Methods: Design: a cross-sectional observational study. Setting: 26 Mediterranean islands (MEDIS) and the rural Mani region (Peloponnesus) of Greece. Participants: during 2005–2017, 3130 older (aged 65–100 years) Mediterranean residents were voluntarily enrolled. Measurements: dietary habits (including MedDietScore assessment), physical activity status, sociodemographic characteristics, lifestyle parameters (sleeping and smoking habits), and clinical profile aspects, including MetS components [i.e., waist circumference, systolic and diastolic blood pressure, fasting glucose, triglycerides, and low-density lipoprotein (LDL) and high-density lipoprotein cholesterol (HDL-C)], were derived through standard procedures.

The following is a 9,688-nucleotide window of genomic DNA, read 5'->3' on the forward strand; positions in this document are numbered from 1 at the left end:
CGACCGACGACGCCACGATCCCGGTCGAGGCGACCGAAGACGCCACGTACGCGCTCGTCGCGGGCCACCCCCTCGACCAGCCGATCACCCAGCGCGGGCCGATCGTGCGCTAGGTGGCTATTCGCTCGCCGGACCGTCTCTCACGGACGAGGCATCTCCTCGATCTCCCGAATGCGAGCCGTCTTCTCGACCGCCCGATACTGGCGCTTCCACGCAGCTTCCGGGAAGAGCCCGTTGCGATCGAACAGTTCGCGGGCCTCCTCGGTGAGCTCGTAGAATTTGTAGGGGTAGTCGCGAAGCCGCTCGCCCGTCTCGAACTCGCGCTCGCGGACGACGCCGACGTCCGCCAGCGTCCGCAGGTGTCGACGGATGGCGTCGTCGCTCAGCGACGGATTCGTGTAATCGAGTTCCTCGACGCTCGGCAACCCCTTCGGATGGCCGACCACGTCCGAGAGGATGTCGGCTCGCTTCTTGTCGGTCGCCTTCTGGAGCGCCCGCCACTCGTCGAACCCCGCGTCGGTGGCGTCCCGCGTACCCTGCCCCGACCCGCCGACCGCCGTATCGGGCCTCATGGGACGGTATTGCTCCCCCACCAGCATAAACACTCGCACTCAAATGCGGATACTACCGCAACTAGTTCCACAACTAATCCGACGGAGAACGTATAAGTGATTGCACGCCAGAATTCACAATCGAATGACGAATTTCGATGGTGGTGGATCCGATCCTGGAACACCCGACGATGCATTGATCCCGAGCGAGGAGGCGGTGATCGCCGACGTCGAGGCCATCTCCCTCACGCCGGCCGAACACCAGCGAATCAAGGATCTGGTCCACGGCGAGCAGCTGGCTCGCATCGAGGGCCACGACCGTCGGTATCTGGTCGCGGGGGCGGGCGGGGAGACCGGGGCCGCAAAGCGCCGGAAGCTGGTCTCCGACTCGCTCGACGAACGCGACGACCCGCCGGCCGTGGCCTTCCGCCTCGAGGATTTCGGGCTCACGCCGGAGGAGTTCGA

Results: The number of daily hours of sleep was independently associated with greater waist circumference [b coefficient/hr = 0.91, 95% confidence interval (CI): 0.34–1.49], higher LDL-cholesterol levels (b/hr = 3.84, 95% CI: 0.63–7.05), and lower diastolic blood pressure levels (b/hr = −0.98, 95% CI: −1.57 to −0.39) after adjusting for participants' age, gender, body mass index, daily walking time, level of adherence to Mediterranean diet, and smoking status. No association was revealed between hours of sleep per day and fasting glucose, triglycerides, HDL-C, and systolic blood pressure.
Conclusions: Increased hours of sleep is an indicator of metabolic disorders among elderly individuals, and further research is needed to identify the paths through which sleep quantity is linked to MetS features in different age groups.